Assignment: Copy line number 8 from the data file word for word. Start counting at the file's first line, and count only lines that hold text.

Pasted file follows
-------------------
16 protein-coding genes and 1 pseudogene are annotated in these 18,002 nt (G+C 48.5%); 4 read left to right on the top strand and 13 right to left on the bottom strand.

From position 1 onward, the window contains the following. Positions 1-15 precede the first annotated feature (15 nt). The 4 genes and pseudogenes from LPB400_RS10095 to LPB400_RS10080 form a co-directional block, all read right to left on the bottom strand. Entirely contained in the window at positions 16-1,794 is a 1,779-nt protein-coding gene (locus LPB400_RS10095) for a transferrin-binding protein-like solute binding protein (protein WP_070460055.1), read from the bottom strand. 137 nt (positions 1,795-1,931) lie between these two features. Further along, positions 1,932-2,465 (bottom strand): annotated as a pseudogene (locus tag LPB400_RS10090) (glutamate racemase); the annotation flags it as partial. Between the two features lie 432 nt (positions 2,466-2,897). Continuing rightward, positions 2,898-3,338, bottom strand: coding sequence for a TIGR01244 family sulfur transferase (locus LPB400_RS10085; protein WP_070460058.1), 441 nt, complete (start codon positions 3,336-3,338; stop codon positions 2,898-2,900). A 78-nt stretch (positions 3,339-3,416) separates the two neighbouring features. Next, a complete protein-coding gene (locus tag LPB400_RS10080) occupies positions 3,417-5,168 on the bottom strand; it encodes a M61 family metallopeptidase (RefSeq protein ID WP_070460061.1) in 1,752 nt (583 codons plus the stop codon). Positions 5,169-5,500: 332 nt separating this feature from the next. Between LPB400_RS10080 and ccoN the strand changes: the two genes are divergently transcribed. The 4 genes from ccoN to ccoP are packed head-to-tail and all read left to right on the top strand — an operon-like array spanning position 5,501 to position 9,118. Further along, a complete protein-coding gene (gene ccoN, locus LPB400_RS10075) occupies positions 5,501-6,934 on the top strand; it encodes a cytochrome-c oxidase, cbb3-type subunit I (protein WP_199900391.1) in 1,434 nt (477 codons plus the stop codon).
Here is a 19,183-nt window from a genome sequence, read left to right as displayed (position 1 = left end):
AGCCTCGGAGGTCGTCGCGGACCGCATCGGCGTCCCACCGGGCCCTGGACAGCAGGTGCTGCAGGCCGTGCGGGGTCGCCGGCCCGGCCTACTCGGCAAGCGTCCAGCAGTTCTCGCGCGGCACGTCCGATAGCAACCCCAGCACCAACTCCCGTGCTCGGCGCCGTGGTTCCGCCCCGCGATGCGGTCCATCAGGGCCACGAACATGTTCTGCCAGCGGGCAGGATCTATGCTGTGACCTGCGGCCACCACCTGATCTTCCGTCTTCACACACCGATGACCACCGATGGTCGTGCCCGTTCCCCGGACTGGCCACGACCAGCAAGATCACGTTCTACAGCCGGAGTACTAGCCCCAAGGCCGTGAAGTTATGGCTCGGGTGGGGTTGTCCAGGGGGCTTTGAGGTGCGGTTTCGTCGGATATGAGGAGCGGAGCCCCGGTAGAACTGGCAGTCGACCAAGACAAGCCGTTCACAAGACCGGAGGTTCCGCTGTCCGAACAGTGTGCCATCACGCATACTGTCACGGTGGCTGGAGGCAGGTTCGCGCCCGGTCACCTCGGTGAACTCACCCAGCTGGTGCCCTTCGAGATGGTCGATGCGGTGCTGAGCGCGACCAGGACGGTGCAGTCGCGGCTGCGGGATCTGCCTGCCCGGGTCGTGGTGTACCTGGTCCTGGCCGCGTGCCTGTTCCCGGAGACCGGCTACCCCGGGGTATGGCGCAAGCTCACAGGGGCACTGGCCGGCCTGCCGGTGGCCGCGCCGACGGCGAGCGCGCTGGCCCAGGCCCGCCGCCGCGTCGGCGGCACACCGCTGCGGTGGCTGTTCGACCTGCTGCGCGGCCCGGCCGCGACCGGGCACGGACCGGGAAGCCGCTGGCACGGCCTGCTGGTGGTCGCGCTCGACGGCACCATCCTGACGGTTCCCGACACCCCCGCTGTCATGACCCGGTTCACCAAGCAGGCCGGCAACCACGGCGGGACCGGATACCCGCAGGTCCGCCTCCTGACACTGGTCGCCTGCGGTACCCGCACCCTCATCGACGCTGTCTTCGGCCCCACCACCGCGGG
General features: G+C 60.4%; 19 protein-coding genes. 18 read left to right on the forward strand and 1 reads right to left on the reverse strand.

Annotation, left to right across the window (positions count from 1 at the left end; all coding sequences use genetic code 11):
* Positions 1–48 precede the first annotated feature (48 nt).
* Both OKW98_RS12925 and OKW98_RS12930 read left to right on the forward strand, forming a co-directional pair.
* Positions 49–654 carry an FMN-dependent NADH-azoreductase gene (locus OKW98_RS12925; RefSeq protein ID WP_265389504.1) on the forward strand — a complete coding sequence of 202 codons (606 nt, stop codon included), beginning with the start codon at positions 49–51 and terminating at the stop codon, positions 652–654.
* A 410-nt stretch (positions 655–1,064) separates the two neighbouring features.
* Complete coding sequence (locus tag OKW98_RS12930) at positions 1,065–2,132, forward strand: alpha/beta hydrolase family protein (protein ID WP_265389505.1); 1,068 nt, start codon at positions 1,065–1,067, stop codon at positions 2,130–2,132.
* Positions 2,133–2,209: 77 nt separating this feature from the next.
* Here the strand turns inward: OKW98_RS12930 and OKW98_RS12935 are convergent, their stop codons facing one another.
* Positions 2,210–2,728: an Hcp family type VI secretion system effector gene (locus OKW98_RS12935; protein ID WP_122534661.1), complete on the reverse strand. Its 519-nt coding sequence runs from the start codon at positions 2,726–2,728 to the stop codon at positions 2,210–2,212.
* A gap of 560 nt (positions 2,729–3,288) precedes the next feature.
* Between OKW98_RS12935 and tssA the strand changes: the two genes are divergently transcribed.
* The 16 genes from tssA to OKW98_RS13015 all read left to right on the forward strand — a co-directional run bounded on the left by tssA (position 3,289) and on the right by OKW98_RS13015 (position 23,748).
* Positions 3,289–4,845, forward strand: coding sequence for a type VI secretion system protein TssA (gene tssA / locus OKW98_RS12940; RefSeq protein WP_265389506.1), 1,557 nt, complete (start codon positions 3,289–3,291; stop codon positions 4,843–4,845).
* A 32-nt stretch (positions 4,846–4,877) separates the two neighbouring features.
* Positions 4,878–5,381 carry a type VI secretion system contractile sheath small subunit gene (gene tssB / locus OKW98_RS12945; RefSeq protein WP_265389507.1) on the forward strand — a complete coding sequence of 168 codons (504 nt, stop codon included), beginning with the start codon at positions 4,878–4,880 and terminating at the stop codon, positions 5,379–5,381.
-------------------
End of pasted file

* Both OKW98_RS12925 and OKW98_RS12930 read left to right on the forward strand, forming a co-directional pair.